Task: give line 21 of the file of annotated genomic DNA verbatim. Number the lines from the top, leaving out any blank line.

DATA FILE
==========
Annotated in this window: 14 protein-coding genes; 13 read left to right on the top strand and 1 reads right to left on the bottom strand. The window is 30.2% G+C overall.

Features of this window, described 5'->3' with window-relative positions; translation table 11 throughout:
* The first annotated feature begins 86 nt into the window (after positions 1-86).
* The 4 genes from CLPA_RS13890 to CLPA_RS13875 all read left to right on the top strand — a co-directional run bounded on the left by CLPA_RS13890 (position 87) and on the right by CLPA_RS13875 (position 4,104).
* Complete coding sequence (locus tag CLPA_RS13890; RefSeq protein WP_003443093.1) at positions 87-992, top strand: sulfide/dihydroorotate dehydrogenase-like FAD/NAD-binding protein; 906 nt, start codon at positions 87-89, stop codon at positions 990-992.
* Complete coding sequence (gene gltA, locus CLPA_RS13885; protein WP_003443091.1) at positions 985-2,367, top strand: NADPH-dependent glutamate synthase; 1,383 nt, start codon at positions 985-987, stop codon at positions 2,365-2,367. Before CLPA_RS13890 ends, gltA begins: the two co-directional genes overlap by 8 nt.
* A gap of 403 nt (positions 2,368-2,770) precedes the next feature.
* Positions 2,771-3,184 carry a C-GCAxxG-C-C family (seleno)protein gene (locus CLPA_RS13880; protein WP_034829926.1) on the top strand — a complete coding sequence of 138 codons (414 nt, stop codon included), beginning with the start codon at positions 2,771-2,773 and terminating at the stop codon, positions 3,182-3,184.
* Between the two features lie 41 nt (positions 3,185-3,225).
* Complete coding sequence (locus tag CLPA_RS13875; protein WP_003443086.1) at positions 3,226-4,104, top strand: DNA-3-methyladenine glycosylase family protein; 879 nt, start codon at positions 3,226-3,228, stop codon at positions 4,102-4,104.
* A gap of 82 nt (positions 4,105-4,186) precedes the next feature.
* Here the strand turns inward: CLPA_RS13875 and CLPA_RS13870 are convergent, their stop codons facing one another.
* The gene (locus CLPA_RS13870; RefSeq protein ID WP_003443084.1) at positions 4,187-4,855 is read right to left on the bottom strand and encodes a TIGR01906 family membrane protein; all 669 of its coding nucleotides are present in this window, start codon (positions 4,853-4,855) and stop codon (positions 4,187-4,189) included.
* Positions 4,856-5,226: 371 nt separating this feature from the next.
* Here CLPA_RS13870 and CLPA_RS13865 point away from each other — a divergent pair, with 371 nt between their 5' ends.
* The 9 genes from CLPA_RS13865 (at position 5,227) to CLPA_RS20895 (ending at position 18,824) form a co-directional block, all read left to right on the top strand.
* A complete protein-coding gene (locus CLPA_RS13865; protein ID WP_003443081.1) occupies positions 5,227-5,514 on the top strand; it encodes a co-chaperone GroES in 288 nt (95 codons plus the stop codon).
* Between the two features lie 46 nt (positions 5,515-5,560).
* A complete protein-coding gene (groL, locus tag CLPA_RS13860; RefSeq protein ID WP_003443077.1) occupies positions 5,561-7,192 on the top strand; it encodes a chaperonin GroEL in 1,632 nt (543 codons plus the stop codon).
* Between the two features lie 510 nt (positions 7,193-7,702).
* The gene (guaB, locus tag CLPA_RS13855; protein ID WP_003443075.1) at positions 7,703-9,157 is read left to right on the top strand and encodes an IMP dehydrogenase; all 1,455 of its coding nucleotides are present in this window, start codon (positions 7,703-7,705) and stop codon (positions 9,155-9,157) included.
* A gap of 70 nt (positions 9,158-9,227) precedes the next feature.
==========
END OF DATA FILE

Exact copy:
* The gene (guaB, locus tag CLPA_RS13855; protein ID WP_003443075.1) at positions 7,703-9,157 is read left to right on the top strand and encodes an IMP dehydrogenase; all 1,455 of its coding nucleotides are present in this window, start codon (positions 7,703-7,705) and stop codon (positions 9,155-9,157) included.